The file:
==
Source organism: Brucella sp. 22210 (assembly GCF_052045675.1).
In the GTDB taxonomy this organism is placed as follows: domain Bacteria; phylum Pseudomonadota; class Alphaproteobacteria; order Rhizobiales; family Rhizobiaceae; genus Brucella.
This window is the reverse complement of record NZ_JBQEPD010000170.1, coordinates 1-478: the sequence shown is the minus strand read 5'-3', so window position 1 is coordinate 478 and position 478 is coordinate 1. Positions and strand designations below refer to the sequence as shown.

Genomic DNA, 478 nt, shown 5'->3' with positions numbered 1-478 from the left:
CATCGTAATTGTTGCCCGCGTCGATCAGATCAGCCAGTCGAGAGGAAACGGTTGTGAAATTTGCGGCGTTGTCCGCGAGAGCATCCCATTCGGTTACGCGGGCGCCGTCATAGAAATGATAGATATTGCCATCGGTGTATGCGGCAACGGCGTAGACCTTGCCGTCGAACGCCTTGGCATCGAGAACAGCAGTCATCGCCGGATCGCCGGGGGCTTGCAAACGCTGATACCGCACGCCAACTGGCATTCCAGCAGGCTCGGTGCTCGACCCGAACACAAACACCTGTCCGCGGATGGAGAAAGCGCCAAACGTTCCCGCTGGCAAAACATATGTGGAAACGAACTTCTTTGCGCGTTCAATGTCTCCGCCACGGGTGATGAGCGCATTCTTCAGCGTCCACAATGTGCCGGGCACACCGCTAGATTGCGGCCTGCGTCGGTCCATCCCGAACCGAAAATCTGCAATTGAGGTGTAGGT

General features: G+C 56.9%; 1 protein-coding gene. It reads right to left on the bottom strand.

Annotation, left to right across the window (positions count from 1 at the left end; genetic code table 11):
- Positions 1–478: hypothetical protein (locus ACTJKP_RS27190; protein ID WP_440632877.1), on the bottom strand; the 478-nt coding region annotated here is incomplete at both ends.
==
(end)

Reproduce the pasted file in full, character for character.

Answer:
Source organism: Brucella sp. 22210 (assembly GCF_052045675.1).
In the GTDB taxonomy this organism is placed as follows: domain Bacteria; phylum Pseudomonadota; class Alphaproteobacteria; order Rhizobiales; family Rhizobiaceae; genus Brucella.
This window is the reverse complement of record NZ_JBQEPD010000170.1, coordinates 1-478: the sequence shown is the minus strand read 5'-3', so window position 1 is coordinate 478 and position 478 is coordinate 1. Positions and strand designations below refer to the sequence as shown.

Genomic DNA, 478 nt, shown 5'->3' with positions numbered 1-478 from the left:
CATCGTAATTGTTGCCCGCGTCGATCAGATCAGCCAGTCGAGAGGAAACGGTTGTGAAATTTGCGGCGTTGTCCGCGAGAGCATCCCATTCGGTTACGCGGGCGCCGTCATAGAAATGATAGATATTGCCATCGGTGTATGCGGCAACGGCGTAGACCTTGCCGTCGAACGCCTTGGCATCGAGAACAGCAGTCATCGCCGGATCGCCGGGGGCTTGCAAACGCTGATACCGCACGCCAACTGGCATTCCAGCAGGCTCGGTGCTCGACCCGAACACAAACACCTGTCCGCGGATGGAGAAAGCGCCAAACGTTCCCGCTGGCAAAACATATGTGGAAACGAACTTCTTTGCGCGTTCAATGTCTCCGCCACGGGTGATGAGCGCATTCTTCAGCGTCCACAATGTGCCGGGCACACCGCTAGATTGCGGCCTGCGTCGGTCCATCCCGAACCGAAAATCTGCAATTGAGGTGTAGGT

General features: G+C 56.9%; 1 protein-coding gene. It reads right to left on the bottom strand.

Annotation, left to right across the window (positions count from 1 at the left end; genetic code table 11):
- Positions 1–478: hypothetical protein (locus ACTJKP_RS27190; protein ID WP_440632877.1), on the bottom strand; the 478-nt coding region annotated here is incomplete at both ends.